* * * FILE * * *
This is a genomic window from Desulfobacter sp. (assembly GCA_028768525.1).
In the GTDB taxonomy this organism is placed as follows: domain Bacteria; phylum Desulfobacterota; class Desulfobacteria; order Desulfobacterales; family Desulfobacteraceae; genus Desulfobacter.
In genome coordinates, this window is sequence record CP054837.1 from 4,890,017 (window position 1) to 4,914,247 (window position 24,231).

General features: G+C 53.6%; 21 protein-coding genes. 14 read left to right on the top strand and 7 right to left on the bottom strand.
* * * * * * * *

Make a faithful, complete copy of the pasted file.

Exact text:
This is a genomic window from Desulfobacter sp. (assembly GCA_028768525.1).
In the GTDB taxonomy this organism is placed as follows: domain Bacteria; phylum Desulfobacterota; class Desulfobacteria; order Desulfobacterales; family Desulfobacteraceae; genus Desulfobacter.
In genome coordinates, this window is sequence record CP054837.1 from 4,890,017 (window position 1) to 4,914,247 (window position 24,231).

General features: G+C 53.6%; 21 protein-coding genes. 14 read left to right on the top strand and 7 right to left on the bottom strand.